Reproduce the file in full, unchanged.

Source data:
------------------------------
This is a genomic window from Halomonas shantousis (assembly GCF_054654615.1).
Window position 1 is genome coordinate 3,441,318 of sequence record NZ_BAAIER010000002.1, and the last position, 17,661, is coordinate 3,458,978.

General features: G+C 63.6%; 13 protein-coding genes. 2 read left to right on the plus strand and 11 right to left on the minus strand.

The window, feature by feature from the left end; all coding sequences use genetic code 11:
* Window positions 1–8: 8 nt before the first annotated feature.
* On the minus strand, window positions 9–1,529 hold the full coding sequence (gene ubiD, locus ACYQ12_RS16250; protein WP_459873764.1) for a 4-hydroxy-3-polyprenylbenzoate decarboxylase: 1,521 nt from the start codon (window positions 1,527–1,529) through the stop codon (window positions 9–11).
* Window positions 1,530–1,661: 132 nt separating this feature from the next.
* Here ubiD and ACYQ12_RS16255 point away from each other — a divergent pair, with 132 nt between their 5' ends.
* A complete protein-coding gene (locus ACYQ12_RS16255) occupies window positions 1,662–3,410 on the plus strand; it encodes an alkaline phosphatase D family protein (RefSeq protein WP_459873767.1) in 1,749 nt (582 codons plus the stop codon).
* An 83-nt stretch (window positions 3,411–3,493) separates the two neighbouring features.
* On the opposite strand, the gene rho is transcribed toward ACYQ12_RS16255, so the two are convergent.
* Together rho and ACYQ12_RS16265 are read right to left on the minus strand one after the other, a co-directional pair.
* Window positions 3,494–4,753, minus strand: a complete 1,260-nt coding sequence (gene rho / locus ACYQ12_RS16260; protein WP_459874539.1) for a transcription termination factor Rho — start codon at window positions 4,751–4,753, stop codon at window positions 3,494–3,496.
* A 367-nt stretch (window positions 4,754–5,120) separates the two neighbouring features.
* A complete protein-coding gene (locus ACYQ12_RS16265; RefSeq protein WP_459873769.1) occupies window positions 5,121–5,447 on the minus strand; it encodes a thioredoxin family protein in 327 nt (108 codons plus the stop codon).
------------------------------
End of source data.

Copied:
This is a genomic window from Halomonas shantousis (assembly GCF_054654615.1).
Window position 1 is genome coordinate 3,441,318 of sequence record NZ_BAAIER010000002.1, and the last position, 17,661, is coordinate 3,458,978.

General features: G+C 63.6%; 13 protein-coding genes. 2 read left to right on the plus strand and 11 right to left on the minus strand.

The window, feature by feature from the left end; all coding sequences use genetic code 11:
* Window positions 1–8: 8 nt before the first annotated feature.
* On the minus strand, window positions 9–1,529 hold the full coding sequence (gene ubiD, locus ACYQ12_RS16250; protein WP_459873764.1) for a 4-hydroxy-3-polyprenylbenzoate decarboxylase: 1,521 nt from the start codon (window positions 1,527–1,529) through the stop codon (window positions 9–11).
* Window positions 1,530–1,661: 132 nt separating this feature from the next.
* Here ubiD and ACYQ12_RS16255 point away from each other — a divergent pair, with 132 nt between their 5' ends.
* A complete protein-coding gene (locus ACYQ12_RS16255) occupies window positions 1,662–3,410 on the plus strand; it encodes an alkaline phosphatase D family protein (RefSeq protein WP_459873767.1) in 1,749 nt (582 codons plus the stop codon).
* An 83-nt stretch (window positions 3,411–3,493) separates the two neighbouring features.
* On the opposite strand, the gene rho is transcribed toward ACYQ12_RS16255, so the two are convergent.
* Together rho and ACYQ12_RS16265 are read right to left on the minus strand one after the other, a co-directional pair.
* Window positions 3,494–4,753, minus strand: a complete 1,260-nt coding sequence (gene rho / locus ACYQ12_RS16260; protein WP_459874539.1) for a transcription termination factor Rho — start codon at window positions 4,751–4,753, stop codon at window positions 3,494–3,496.
* A 367-nt stretch (window positions 4,754–5,120) separates the two neighbouring features.
* A complete protein-coding gene (locus ACYQ12_RS16265; RefSeq protein WP_459873769.1) occupies window positions 5,121–5,447 on the minus strand; it encodes a thioredoxin family protein in 327 nt (108 codons plus the stop codon).